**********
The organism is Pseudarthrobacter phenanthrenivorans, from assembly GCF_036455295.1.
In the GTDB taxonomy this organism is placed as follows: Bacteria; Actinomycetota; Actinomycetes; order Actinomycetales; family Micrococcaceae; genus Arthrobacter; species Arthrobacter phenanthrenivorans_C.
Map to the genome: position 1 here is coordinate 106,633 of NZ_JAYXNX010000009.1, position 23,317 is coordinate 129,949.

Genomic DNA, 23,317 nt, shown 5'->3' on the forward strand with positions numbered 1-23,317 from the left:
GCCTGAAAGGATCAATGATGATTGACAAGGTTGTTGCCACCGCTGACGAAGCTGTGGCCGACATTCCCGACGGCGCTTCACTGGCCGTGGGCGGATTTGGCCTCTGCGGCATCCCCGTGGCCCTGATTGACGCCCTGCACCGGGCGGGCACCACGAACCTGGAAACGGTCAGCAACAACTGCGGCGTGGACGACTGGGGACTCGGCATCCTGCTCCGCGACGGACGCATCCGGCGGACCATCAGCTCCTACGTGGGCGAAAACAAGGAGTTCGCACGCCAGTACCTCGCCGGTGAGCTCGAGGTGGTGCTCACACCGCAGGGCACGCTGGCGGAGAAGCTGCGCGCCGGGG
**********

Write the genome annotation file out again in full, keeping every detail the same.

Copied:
The organism is Pseudarthrobacter phenanthrenivorans, from assembly GCF_036455295.1.
In the GTDB taxonomy this organism is placed as follows: Bacteria; Actinomycetota; Actinomycetes; order Actinomycetales; family Micrococcaceae; genus Arthrobacter; species Arthrobacter phenanthrenivorans_C.
Map to the genome: position 1 here is coordinate 106,633 of NZ_JAYXNX010000009.1, position 23,317 is coordinate 129,949.

Genomic DNA, 23,317 nt, shown 5'->3' on the forward strand with positions numbered 1-23,317 from the left:
GCCTGAAAGGATCAATGATGATTGACAAGGTTGTTGCCACCGCTGACGAAGCTGTGGCCGACATTCCCGACGGCGCTTCACTGGCCGTGGGCGGATTTGGCCTCTGCGGCATCCCCGTGGCCCTGATTGACGCCCTGCACCGGGCGGGCACCACGAACCTGGAAACGGTCAGCAACAACTGCGGCGTGGACGACTGGGGACTCGGCATCCTGCTCCGCGACGGACGCATCCGGCGGACCATCAGCTCCTACGTGGGCGAAAACAAGGAGTTCGCACGCCAGTACCTCGCCGGTGAGCTCGAGGTGGTGCTCACACCGCAGGGCACGCTGGCGGAGAAGCTGCGCGCCGGGG